Jerry: Right. Muhammad wanted people to accept him as a prophet. In his first thirteen years of ministry he didn't have a lot of adherents. He had about forty. And in order for the Meccans to accept him as a prophet, he sanctioned the worship of the daughters of Allah. These were the pagan daughters of Allah. If you recall, in Salmon Rushdie's book, The Satanic Verses, he was exposing the daughters of Allah. That's another instance of where you don't hear about that in Islam.

He sanctioned via a revelation, supposedly from God, that it's acceptable to worship the daughters of Allah. But later he left Mecca and went over to Medina, because he was pillaging caravans, and the Meccans had enough of it, and his uncle had died. So he went over to Medina, and he became strong there, and he abrogated the verses that he had issued previously sanctioning the worship of the daughters of Allah. He said that these verses came from the devil. If these verses came from the devil, how would you know the entire thing didn't come from the devil?

It's another instance of where he's trying to have a greater following, so he issued revelations that would bring on more followers.

CBP: In the 1970s, the role that the Christians had in the tension in Lebanon, can you say what Christian group it was?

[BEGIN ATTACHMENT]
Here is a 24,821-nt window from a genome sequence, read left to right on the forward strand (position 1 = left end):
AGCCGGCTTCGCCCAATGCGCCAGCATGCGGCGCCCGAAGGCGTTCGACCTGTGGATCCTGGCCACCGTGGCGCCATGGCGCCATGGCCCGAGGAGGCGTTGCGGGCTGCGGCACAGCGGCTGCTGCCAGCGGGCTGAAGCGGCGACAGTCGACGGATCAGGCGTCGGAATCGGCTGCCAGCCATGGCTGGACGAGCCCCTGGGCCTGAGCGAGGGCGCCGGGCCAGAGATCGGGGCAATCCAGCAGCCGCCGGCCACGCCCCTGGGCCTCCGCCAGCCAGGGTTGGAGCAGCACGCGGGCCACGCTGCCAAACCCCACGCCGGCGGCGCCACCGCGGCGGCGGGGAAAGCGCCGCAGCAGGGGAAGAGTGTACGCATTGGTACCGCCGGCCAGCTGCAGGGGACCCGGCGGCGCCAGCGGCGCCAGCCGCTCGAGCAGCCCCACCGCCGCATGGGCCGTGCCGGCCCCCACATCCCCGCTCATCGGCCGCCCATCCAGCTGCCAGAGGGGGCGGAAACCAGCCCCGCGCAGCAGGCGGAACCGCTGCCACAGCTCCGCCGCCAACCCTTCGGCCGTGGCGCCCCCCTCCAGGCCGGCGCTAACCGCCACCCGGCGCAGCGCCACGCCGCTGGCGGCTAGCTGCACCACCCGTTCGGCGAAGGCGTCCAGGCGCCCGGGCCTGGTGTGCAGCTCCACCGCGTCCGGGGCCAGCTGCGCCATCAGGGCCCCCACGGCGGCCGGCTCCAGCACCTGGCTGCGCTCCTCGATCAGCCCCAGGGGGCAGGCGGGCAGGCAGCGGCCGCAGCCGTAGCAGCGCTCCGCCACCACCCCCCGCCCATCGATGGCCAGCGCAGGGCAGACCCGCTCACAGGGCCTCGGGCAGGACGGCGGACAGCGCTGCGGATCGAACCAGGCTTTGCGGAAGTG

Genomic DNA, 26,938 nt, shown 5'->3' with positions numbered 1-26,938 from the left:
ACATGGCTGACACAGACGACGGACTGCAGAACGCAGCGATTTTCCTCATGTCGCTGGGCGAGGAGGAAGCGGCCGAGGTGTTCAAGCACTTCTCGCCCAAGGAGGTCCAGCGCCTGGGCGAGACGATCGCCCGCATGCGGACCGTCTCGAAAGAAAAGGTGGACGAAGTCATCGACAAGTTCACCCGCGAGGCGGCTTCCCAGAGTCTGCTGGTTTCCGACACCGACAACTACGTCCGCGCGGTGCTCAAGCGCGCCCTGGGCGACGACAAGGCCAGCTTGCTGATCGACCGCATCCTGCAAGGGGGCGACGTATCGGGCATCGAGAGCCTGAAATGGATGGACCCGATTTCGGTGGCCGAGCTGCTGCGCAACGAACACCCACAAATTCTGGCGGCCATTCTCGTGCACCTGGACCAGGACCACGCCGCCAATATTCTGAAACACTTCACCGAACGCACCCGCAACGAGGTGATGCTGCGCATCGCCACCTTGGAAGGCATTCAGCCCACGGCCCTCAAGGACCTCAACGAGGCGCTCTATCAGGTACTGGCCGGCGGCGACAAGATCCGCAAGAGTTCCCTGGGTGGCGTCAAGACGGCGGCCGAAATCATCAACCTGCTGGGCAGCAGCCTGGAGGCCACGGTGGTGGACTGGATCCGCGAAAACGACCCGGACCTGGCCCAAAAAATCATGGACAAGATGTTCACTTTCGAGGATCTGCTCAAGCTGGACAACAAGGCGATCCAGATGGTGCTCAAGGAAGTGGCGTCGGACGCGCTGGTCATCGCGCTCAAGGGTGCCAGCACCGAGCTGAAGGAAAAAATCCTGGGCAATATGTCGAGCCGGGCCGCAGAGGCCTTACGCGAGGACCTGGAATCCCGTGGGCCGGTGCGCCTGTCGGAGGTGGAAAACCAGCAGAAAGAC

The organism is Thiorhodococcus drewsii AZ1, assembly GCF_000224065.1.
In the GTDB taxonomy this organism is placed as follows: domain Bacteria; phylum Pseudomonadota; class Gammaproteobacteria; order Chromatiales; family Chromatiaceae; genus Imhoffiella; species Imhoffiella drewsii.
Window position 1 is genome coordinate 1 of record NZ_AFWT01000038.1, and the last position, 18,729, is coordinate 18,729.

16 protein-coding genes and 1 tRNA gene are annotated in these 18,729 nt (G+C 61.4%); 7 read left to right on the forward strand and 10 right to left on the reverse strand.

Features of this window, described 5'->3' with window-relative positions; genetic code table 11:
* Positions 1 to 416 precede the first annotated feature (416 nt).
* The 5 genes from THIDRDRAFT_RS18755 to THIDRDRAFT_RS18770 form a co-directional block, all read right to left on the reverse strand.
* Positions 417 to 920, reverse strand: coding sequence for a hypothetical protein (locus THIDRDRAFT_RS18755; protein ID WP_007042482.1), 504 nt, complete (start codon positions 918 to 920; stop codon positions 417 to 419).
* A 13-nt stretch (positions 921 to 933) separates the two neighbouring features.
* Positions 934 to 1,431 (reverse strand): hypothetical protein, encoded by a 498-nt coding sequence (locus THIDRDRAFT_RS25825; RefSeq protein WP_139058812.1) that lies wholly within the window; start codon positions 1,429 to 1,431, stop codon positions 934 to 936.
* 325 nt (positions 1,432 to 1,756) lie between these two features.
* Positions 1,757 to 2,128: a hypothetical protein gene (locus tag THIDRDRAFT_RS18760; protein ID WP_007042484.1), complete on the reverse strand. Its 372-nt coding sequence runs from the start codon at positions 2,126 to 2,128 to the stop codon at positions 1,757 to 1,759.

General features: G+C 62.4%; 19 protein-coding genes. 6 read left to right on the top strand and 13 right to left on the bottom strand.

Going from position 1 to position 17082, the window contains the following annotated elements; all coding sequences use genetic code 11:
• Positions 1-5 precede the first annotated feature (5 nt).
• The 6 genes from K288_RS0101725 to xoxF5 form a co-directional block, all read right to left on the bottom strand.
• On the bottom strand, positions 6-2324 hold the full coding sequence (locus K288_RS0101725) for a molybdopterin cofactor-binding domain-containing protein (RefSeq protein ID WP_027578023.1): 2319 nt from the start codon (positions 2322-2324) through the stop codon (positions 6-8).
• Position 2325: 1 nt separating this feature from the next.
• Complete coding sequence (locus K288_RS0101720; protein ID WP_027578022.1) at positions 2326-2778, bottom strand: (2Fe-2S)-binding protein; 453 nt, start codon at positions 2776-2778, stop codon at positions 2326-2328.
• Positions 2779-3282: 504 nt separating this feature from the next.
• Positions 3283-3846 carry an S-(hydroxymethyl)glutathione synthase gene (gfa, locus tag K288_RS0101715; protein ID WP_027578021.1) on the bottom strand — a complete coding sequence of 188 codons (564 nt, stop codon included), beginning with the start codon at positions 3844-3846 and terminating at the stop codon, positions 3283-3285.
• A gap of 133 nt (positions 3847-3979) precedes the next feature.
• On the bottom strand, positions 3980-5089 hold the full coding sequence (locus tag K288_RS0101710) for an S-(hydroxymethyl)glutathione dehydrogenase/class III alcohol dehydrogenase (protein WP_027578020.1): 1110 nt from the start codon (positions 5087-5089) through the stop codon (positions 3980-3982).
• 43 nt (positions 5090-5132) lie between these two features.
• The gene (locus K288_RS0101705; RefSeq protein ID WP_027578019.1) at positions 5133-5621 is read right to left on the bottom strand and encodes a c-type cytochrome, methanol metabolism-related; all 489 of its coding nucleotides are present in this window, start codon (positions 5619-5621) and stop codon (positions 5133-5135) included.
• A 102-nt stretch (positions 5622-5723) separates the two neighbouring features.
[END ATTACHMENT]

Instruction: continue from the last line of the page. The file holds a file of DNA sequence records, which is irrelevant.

Jerry: Yes, they were Maronites, who are considered to be Catholics. Once I began to go to church, Jennifer and I went to church over a process of two years before I accepted the Lord, I read the Bible cover to cover. But when I began to be involved with these Christians in the church over here, I found something fundamentally different about them. I later come to learn that these people were marked by love. So Christ's true followers are marked by love, and not everyone who claims to be a Christian is one.

CBP: The problem with the Christian group at that time, which was news to me, is that they were keeping a census. They refused to recalculate the census, and it kept the Christians in power. Is that correct?

Jerry: That's correct. That among other factors influenced the Lebanese Civil War. You have the 1932 Census that the Christians didn't want to redo, they wanted to hold on to power. The demographics had shifted. The Muslims had become more numerous at that time. Lebanon gained its independence from the French, and the European forces ensured that the Christians would have the majority rule over the country. So that was one of the issues that propelled the war.